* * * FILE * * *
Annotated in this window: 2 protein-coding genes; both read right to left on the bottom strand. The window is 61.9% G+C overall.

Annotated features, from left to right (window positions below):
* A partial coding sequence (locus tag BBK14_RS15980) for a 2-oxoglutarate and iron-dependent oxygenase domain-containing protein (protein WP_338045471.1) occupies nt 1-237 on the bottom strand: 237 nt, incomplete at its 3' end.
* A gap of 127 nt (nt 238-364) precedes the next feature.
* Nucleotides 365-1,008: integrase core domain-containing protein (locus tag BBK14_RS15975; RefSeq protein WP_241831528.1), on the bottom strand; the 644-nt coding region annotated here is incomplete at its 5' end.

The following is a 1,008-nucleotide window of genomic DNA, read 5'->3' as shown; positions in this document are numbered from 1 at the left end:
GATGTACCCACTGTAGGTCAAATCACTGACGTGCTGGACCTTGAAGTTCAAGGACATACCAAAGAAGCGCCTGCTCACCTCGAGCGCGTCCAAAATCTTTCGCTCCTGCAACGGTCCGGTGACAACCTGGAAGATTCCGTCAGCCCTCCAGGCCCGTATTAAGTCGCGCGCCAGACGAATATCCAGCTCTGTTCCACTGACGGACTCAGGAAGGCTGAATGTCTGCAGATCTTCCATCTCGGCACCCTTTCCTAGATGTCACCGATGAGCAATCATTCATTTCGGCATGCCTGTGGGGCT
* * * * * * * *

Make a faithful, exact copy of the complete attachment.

Annotated in this window: 2 protein-coding genes; both read right to left on the bottom strand. The window is 61.9% G+C overall.

Annotated features, from left to right (window positions below):
* A partial coding sequence (locus tag BBK14_RS15980) for a 2-oxoglutarate and iron-dependent oxygenase domain-containing protein (protein WP_338045471.1) occupies nt 1-237 on the bottom strand: 237 nt, incomplete at its 3' end.
* A gap of 127 nt (nt 238-364) precedes the next feature.
* Nucleotides 365-1,008: integrase core domain-containing protein (locus tag BBK14_RS15975; RefSeq protein WP_241831528.1), on the bottom strand; the 644-nt coding region annotated here is incomplete at its 5' end.

The following is a 1,008-nucleotide window of genomic DNA, read 5'->3' as shown; positions in this document are numbered from 1 at the left end:
GATGTACCCACTGTAGGTCAAATCACTGACGTGCTGGACCTTGAAGTTCAAGGACATACCAAAGAAGCGCCTGCTCACCTCGAGCGCGTCCAAAATCTTTCGCTCCTGCAACGGTCCGGTGACAACCTGGAAGATTCCGTCAGCCCTCCAGGCCCGTATTAAGTCGCGCGCCAGACGAATATCCAGCTCTGTTCCACTGACGGACTCAGGAAGGCTGAATGTCTGCAGATCTTCCATCTCGGCACCCTTTCCTAGATGTCACCGATGAGCAATCATTCATTTCGGCATGCCTGTGGGGCT